7. Use intentional word choices in online communications with students (such as via class emails, discussion board posts, and course announcements). These can be subtle, and a conversational tone helps convey the sense of community and connection that we are trying to build.

Here are a couple of examples:

GoodBetter
“The focus of this course is…”“Our course will focus on…”
“You will be required to…”“We’ll be working together to accomplish…”
“Students’ feedback has indicated…”“The conversation in our group this week has highlighted…”

8. End the course with an explicit call to action – How does the learning in this course fit into the bigger picture of students’ learning trajectories and career goals? (here’s a video example from a few years ago – this was a social work addiction treatment course I taught at the University of Toronto).

9. Students often expect “24/7” availability and communication, and sometimes even more so when the course is online. That’s not realistic! Help manage expectations by being explicit with students about how often you check into the course, and the expected response time for student questions.

10. Be patient with yourself. You didn’t become an awesome classroom teacher overnight, and it will take time to be as awesome online. Let students know we are all learning together.

As students – and faculty – have had to pivot in orienting to rich digital communication and sharing, online teaching aligns with a new, shared, reality for all of us. The skills of fostering community in digital environments map closely to professional (and personal) applications far beyond the classroom. We’ve collectively experienced how digital inclusion, networking and collaboration are as essential as oxygen.

This post was adapted from: https://educateria.com/2014/06/24/10-tips-for-online-teaching/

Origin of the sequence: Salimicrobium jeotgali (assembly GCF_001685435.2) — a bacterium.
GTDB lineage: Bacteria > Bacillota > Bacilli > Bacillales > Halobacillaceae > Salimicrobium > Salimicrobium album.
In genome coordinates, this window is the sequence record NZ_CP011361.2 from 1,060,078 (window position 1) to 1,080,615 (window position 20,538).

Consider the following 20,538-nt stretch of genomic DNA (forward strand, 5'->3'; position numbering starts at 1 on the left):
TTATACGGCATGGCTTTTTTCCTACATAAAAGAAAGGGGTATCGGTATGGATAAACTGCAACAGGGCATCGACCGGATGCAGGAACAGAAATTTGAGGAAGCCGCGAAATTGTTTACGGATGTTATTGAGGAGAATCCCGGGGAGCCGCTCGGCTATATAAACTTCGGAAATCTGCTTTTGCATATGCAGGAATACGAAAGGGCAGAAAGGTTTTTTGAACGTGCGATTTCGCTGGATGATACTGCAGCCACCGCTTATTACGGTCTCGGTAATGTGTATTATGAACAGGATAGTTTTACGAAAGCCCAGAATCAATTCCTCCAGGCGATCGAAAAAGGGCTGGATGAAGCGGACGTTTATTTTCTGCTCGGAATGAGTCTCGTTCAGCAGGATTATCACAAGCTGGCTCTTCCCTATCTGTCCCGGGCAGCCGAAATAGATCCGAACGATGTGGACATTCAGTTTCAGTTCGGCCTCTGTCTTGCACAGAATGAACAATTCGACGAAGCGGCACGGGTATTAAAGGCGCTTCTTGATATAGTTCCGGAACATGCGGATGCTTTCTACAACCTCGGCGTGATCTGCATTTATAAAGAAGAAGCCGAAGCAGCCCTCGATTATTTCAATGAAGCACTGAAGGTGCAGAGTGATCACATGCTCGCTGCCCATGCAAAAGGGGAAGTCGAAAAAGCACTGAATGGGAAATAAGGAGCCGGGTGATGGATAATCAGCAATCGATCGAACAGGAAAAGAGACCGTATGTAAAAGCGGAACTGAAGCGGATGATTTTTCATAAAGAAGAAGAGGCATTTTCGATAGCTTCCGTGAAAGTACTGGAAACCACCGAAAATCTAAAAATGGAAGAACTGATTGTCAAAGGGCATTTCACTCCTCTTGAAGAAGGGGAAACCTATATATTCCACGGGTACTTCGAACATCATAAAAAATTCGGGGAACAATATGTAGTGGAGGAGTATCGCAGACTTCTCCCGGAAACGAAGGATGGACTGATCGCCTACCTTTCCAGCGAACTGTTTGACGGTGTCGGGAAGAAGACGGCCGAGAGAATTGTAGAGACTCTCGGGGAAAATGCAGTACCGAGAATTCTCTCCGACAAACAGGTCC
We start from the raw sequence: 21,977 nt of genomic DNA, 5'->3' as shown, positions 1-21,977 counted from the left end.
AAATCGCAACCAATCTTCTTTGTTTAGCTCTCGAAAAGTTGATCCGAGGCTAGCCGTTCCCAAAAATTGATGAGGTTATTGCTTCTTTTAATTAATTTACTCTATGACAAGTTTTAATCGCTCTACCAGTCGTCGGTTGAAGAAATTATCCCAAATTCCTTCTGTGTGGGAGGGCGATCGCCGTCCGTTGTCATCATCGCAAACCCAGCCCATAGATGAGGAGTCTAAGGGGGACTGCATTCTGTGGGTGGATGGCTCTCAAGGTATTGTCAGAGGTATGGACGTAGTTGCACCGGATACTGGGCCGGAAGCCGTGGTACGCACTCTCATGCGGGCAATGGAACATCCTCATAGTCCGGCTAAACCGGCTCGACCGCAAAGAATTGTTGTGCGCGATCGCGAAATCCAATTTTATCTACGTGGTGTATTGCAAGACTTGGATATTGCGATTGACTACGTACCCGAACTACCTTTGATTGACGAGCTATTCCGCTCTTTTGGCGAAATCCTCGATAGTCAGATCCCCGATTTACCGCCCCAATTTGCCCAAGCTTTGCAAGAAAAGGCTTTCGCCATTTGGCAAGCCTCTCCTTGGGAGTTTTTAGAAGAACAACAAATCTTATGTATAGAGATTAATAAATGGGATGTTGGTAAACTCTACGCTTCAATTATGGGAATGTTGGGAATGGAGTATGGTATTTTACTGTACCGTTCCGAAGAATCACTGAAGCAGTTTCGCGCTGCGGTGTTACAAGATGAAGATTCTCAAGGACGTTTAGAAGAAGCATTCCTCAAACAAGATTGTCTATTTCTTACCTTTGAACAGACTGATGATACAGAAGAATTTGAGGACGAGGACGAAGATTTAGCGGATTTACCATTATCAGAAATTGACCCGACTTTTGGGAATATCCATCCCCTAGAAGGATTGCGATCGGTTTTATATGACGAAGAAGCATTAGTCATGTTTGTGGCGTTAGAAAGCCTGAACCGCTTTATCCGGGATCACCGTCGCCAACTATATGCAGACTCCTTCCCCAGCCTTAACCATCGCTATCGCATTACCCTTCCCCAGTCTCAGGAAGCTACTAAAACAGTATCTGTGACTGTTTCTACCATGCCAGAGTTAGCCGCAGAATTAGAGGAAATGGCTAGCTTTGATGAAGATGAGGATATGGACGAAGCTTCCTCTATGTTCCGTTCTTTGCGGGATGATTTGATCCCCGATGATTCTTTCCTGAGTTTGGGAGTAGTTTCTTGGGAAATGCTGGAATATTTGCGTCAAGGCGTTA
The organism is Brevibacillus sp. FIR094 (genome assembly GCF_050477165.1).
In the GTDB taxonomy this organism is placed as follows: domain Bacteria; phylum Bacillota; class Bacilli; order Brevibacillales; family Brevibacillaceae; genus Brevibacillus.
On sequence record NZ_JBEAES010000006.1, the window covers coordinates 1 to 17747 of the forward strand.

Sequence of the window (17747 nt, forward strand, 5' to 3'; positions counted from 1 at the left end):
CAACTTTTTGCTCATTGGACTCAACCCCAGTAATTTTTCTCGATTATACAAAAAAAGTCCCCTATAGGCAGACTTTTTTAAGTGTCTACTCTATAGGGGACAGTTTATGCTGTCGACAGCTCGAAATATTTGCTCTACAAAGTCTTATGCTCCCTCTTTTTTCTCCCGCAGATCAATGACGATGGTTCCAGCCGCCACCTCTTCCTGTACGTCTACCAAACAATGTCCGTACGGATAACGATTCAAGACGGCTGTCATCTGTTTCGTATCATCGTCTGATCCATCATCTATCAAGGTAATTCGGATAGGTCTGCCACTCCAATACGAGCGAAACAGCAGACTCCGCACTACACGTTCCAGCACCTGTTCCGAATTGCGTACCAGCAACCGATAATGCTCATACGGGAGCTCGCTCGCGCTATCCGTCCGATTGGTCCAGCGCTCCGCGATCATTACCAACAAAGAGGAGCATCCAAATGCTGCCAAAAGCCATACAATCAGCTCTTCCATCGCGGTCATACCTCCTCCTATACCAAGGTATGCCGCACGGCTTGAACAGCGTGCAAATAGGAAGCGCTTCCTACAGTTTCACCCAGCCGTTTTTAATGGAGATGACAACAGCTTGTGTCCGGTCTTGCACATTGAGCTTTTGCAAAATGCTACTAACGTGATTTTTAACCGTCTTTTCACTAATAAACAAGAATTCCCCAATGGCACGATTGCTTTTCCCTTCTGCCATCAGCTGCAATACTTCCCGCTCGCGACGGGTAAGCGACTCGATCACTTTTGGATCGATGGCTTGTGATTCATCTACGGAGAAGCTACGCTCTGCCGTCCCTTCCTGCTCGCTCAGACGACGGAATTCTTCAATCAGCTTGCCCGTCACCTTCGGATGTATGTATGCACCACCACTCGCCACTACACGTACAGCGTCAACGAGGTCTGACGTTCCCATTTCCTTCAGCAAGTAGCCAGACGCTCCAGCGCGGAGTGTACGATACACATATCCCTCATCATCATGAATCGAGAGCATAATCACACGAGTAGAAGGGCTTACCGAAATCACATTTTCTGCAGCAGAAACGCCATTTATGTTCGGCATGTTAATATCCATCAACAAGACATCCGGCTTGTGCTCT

Here we are the Friday before classes start for a fresh new academic year. To carry forward with my theatre analogy from last week (and hopefully not stretch it too far!), I guess we could say that the “audience” is taking their seats and waiting for the curtain to rise. Here are the “pre-show activities” among our students that we have witnessed countless times before: the searching for assigned “seats” (i.e. figuring out the online Learning Management System, ordering textbooks and other course materials, etc. etc.); looking through the programme (that would be course syllabi); along with all of the conversations, expectations and curiosity about what the shared experience is going to be like as the action unfolds.

And on the part of the cast and crew (that’s us!), there might be some pre-show jitters, lots of getting those last details right, and wondering what kind of audience it is going to be. The magic happens when the audience engages as live and dynamic partners in a shared and transformative experience for all. As an aside, despite two decades of teaching, I always had some of those “pre-show jitters” before a new semester, and then came the wonderful experience of meeting my students and finding my stride. It never gets old!

Thinking about our students’ anticipation of the coming semester also brings to mind our highly diverse and internationalized learning community across post-secondary education, and our core values of inclusion, respect, equity and social justice.  Anti-Black and Anti-Indigenous Racism, and other corrosive forms of violence, colonization and oppression, are enacted in a myriad of ways – large and small (and noting that the cumulative trauma of a multitude of implicit and overt forms of racism means that none are objectively “small”). As academic leaders, we all have a stake in how we engage with our students and with one-another, with the curriculum we teach, as well as the voices we amplify and include, and the actions that we take.

This past week marked an important, national, activist response by academics: the September 9-10 Scholar Strike galvanized by Dr. Anthea Butler. As the web page states: “The Canadian action is aligned with the one in the U.S., in its call for racial justice, an end to anti-Black police violence and it adds a specific focus on anti-Indigenous, colonial violence.”